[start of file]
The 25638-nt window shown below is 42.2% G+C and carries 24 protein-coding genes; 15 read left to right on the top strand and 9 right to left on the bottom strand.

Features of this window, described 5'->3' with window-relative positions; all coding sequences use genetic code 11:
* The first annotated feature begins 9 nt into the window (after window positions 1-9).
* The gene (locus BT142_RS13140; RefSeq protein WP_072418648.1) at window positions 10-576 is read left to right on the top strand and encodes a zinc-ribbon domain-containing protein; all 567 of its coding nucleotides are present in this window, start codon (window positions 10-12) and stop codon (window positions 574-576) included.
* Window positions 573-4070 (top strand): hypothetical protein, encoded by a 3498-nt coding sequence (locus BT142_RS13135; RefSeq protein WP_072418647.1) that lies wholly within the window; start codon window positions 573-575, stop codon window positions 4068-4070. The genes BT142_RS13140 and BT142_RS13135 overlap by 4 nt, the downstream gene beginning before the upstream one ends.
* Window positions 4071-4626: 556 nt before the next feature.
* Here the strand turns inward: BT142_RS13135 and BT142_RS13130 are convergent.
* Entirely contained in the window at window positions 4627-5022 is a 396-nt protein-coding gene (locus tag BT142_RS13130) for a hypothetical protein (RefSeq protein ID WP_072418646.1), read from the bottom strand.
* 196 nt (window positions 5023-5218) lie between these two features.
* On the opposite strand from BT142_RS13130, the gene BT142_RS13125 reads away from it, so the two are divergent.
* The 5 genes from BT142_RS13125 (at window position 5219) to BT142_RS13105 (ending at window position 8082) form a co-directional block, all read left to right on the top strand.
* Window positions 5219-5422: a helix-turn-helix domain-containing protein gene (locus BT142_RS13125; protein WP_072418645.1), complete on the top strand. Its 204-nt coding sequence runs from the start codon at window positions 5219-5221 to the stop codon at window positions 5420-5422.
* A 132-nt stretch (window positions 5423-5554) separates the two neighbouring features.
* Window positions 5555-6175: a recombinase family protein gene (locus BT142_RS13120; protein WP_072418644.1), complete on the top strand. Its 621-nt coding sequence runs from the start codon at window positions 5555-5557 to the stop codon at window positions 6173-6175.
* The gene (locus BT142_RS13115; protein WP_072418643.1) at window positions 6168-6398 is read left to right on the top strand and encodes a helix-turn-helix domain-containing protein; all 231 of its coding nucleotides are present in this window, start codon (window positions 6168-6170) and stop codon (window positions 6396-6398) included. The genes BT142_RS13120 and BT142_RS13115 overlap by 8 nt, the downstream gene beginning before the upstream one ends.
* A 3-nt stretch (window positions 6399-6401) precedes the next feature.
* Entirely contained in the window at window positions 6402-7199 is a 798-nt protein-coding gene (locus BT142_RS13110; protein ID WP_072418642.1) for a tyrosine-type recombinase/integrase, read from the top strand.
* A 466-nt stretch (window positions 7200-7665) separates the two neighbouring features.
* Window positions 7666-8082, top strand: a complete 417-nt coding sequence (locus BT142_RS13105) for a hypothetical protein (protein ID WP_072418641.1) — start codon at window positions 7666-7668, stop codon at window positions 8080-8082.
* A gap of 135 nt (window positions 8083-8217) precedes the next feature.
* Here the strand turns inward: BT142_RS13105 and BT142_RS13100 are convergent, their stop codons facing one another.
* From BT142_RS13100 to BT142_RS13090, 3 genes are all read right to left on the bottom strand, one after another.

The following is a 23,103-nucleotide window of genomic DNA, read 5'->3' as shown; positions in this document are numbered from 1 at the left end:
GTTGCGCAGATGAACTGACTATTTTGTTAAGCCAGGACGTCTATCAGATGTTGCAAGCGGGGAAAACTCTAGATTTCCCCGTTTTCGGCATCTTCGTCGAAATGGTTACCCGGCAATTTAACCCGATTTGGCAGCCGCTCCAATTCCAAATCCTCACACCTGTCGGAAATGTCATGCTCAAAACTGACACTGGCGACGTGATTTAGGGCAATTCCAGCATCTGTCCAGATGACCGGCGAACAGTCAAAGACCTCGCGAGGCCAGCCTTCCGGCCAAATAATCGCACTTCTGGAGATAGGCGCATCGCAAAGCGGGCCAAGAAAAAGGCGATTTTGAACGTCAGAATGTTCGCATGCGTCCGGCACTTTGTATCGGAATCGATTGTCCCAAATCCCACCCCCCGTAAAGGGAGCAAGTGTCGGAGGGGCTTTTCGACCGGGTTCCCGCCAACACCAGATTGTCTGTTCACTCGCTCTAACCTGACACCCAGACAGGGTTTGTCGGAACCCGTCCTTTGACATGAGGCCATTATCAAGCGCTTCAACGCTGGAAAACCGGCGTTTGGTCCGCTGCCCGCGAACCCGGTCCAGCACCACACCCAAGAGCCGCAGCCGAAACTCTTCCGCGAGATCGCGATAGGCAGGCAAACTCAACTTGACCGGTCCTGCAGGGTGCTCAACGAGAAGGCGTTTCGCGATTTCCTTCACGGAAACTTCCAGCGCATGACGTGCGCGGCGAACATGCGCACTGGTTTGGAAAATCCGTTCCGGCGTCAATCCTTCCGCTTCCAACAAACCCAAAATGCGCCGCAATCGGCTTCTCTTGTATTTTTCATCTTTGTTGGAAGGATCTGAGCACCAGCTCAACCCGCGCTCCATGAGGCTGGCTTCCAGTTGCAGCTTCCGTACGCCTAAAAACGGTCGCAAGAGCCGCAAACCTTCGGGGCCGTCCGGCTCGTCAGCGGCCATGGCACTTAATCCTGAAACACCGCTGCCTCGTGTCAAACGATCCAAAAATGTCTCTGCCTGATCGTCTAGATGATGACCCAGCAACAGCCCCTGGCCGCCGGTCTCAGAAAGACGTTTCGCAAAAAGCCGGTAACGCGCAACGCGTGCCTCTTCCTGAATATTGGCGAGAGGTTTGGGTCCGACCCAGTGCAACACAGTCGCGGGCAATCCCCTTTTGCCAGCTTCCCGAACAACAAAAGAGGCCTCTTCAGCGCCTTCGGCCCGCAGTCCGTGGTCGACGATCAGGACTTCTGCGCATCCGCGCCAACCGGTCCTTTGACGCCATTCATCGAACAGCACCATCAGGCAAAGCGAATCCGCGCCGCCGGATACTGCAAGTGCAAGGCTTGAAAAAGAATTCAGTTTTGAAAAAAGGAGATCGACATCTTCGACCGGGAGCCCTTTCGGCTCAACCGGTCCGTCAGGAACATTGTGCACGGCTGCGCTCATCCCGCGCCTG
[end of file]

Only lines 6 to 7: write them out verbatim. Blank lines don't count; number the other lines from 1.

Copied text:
* Window positions 4071-4626: 556 nt before the next feature.
* Here the strand turns inward: BT142_RS13135 and BT142_RS13130 are convergent.